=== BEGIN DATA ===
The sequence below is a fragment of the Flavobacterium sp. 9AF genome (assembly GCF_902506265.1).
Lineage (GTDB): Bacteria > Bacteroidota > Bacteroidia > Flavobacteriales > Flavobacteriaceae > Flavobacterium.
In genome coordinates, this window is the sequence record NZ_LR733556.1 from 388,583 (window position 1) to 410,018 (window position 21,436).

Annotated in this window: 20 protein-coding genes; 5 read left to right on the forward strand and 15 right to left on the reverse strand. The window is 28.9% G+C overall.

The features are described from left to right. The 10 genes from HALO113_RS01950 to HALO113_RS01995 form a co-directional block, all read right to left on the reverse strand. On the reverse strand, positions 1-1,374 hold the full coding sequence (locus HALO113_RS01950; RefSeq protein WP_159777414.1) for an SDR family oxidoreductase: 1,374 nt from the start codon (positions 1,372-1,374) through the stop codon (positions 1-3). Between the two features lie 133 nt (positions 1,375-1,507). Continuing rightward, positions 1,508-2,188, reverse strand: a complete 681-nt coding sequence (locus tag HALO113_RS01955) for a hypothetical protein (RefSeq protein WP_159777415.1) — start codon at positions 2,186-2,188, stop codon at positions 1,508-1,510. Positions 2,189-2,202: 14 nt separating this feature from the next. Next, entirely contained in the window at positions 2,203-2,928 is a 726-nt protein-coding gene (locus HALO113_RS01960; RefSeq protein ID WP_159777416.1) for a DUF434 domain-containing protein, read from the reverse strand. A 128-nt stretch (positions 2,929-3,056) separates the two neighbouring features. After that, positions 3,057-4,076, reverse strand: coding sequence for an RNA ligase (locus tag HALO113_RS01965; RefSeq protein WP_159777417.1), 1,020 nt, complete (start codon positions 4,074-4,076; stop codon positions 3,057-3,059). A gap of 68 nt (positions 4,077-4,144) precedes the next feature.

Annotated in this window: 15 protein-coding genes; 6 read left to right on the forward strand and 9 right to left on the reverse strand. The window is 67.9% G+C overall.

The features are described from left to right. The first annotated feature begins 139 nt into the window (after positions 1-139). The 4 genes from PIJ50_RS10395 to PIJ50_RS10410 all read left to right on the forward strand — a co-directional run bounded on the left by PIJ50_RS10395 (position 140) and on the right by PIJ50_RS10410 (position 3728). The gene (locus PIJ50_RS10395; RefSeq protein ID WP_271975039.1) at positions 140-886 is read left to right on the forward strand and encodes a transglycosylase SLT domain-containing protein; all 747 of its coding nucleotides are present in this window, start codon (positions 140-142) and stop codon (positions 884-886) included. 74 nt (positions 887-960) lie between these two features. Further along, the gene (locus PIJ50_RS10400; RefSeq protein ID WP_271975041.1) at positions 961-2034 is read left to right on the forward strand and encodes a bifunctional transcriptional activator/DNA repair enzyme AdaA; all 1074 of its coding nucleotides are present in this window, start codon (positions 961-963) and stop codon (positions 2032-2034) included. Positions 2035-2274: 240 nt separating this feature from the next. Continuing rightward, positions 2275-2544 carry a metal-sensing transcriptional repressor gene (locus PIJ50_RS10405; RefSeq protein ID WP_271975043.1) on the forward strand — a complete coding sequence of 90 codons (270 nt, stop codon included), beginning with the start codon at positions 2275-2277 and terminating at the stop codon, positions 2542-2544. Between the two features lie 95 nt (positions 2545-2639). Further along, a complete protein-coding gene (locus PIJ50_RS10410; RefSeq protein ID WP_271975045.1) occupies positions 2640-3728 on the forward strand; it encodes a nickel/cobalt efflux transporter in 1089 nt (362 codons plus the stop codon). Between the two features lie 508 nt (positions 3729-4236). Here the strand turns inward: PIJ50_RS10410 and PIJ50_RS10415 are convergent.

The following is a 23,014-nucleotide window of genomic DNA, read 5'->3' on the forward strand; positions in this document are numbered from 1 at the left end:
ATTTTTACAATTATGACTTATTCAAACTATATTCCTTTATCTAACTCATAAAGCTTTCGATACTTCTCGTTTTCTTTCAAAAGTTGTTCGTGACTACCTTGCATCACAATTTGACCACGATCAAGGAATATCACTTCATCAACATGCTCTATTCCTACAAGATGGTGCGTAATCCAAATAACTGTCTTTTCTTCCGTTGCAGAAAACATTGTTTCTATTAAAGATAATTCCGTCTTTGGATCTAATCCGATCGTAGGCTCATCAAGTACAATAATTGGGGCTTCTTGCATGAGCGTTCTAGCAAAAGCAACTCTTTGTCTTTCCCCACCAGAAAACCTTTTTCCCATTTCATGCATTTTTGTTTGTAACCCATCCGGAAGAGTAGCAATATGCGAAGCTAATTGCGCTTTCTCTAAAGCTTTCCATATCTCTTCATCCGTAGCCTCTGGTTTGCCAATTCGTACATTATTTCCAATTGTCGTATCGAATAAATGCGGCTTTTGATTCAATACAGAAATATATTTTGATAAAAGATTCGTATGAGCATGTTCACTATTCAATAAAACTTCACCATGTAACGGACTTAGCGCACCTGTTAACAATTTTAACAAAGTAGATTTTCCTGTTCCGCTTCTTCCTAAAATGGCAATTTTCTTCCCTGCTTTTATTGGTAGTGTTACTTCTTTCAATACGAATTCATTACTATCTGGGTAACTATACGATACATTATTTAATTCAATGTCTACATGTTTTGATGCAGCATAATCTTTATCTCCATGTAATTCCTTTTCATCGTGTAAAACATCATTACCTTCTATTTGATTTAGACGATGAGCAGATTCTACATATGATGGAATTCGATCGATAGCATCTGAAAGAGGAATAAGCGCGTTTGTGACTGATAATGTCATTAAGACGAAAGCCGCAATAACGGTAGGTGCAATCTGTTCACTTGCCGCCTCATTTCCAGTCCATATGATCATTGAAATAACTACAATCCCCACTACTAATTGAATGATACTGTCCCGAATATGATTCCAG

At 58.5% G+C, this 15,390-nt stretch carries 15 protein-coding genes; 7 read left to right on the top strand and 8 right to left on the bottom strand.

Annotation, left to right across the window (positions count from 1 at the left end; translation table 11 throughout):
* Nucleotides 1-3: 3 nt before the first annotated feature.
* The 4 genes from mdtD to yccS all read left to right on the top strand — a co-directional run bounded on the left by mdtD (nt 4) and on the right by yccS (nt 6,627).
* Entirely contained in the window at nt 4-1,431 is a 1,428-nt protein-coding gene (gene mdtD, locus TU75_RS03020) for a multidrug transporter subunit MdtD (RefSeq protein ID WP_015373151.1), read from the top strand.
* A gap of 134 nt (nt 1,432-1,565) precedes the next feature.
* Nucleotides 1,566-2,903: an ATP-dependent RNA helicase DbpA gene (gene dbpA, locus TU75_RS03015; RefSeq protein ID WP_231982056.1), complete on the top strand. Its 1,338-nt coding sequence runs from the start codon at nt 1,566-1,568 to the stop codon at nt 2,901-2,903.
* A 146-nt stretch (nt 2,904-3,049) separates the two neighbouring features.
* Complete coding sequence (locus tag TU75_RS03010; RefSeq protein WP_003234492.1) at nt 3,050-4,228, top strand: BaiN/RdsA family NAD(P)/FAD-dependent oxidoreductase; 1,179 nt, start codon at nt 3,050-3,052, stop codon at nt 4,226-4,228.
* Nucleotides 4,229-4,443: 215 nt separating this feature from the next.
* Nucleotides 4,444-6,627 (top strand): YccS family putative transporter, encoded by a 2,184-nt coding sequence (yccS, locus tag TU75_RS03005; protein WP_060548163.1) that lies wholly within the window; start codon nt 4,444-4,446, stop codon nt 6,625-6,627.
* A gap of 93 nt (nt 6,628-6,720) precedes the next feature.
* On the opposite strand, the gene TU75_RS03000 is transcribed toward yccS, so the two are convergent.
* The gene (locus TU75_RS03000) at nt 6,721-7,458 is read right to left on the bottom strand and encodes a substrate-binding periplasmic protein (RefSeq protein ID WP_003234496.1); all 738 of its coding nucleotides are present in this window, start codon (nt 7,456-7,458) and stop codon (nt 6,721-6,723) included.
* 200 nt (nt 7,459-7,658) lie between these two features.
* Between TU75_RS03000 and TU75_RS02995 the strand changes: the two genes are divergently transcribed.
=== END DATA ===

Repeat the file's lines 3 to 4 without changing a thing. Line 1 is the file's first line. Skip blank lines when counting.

In genome coordinates, this window is the sequence record NZ_LR733556.1 from 388,583 (window position 1) to 410,018 (window position 21,436).

Annotated in this window: 20 protein-coding genes; 5 read left to right on the forward strand and 15 right to left on the reverse strand. The window is 28.9% G+C overall.